“The ap­pli­ca­tion did not meet the high thresh­old of a hu­man­i­tar­ian ex­emp­tion,” the min­istry said. “For clar­ity, hu­man­i­tar­ian rea­sons or other com­pelling needs would be un­likely to in­clude sit­u­a­tions re­lat­ing solely to fi­nan­cial loss, or to ves­sels trav­el­ling pri­mar­ily for plea­sure or con­ve­nience.”

Genda said it was al­most im­pos­si­ble to sell their yacht in French Poly­ne­sia.

Auck­land yacht bro­kers 36 de­grees had urged the fam­ily to make the “ut­most ef­fort” to bring Septem­ber AM to New Zealand be­cause there were prospec­tive buy­ers here — but none that could fly to Tahiti to view their yacht.

The fam­ily ob­tained a let­ter of sup­port from the Bri­tish High Com­mis­sion as­sur­ing the

MOH Genda and her daugh­ter could re­turn to the UK within days of ar­riv­ing in New Zealand.

What is par­tic­u­larly dis­ap­point­ing to Genda i s the num­ber of su­pery­achts that have been given ex­emp­tions since the mar­itime bor­der was closed on June 30.

The min­istry said 13 ves­sels had been granted ex­emp­tion to dock, eight of them un­der a re­fit and re­pair cri­te­ria.

The for­eign ves­sels and crew can be ex­empted pro­vided they spend at least $ 50,000 on re­fit and re­pair work at marine out­fit­ters. In re­al­ity, the money be­ing spent is far greater.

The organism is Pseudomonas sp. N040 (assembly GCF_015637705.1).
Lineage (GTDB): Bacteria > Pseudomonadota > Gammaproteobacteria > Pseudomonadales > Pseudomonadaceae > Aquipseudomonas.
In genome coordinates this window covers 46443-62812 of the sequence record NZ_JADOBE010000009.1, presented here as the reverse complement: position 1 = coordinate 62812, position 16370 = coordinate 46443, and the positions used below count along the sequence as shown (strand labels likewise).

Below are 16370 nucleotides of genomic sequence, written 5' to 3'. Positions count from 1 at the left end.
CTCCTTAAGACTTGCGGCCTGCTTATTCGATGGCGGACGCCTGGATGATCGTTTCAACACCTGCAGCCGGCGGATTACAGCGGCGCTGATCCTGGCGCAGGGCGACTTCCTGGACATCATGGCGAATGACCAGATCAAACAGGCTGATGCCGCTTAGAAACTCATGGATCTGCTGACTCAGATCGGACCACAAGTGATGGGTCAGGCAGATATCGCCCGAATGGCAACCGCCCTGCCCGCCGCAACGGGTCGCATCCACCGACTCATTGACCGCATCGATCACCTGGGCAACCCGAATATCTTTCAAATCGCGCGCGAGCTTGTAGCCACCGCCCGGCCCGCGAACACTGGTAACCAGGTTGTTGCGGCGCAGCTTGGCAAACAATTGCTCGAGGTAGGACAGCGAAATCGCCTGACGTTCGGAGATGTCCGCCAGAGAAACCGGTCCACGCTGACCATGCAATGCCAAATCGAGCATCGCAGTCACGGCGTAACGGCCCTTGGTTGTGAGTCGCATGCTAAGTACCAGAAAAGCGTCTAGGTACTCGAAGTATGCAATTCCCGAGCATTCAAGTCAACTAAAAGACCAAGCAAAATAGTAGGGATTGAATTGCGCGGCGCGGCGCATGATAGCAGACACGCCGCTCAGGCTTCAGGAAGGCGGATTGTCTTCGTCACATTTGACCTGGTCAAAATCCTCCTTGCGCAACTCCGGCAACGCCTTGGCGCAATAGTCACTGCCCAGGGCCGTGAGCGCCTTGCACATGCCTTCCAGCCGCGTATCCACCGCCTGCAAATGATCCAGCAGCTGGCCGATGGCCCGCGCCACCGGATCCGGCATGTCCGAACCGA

One 55m su­pery­acht i s un­der­go­ing a $ 7m re­fit at Auck­land Orams Marine Ser­vices boat­yard.

The 81m AIR su­pery­acht from Malta entered Auck­land on Oc­to­ber 7, and the 55m Senses su­pery­acht from the US will ar­rive on Oc­to­ber 15

“That i s what hurts me. It i s an eco­nomic trans­ac­tion,” Genda said.

“I be­lieve there are 20 [ su­pery­achts] that ap­plied, and they’re just stag­ger­ing the ap­pli­ca­tion so they don’t turn up all at the same time. You’d change the light bulbs for $ 50,000 on su­pery­achts. So why are they all go­ing there [ NZ]. I tell you why — be­cause of the Amer­ica’s Cup.”

The min­istry said only three ex­emp­tions for for­eign ves­sels and crew had been for hu­man­i­tar­ian rea­sons, and all be­cause “they had New Zealand cit­i­zens on board”.

Genda said the fam­ily would soon have to sail their yacht from Tahiti for over a week to the French Poly­ne­sian is­land of Mar­que­sas to be safe dur­ing the sum­mer cy­clone sea­son.

“Hope­fully next year New Zealand will open up and then we can even­tu­ally sail the boat there for a sale. But that is gut­ting. It is ter­ri­bly, hor­ri­bly stress­ful.

“We’re not do­ing this be­cause we want to get to New Zealand and live in a coun­try Covid- free. No, we need to put our daugh­ter back into school [ in the UK] so she can be in a nor­mal en­vi­ron­ment with her friends.

“We rely on the cap­i­tal of the sale of the boat to be able to go back.

“We know that’s best for her, rather than be­ing on the boat and be­ing lonely and re­minded ev­ery day of Ed­die, and her lack of a brother.”

The fam­ily have launched a cam­paign to raise £ 100,000 to set up a char­ity for young mu­si­cians in mem­ory of Ed­die, who was a tal­ented vi­o­lin­ist.

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 ??  ?? The Jar­man fam­ily — Ed­die, 14, Harry, Bar­bara and Amelie, 13 — were on the trip of a life­time on their yacht.
The Jar­man fam­ily — Ed­die, 14, Harry, Bar­bara and Amelie, 13 — were on the trip of a life­time on their yacht.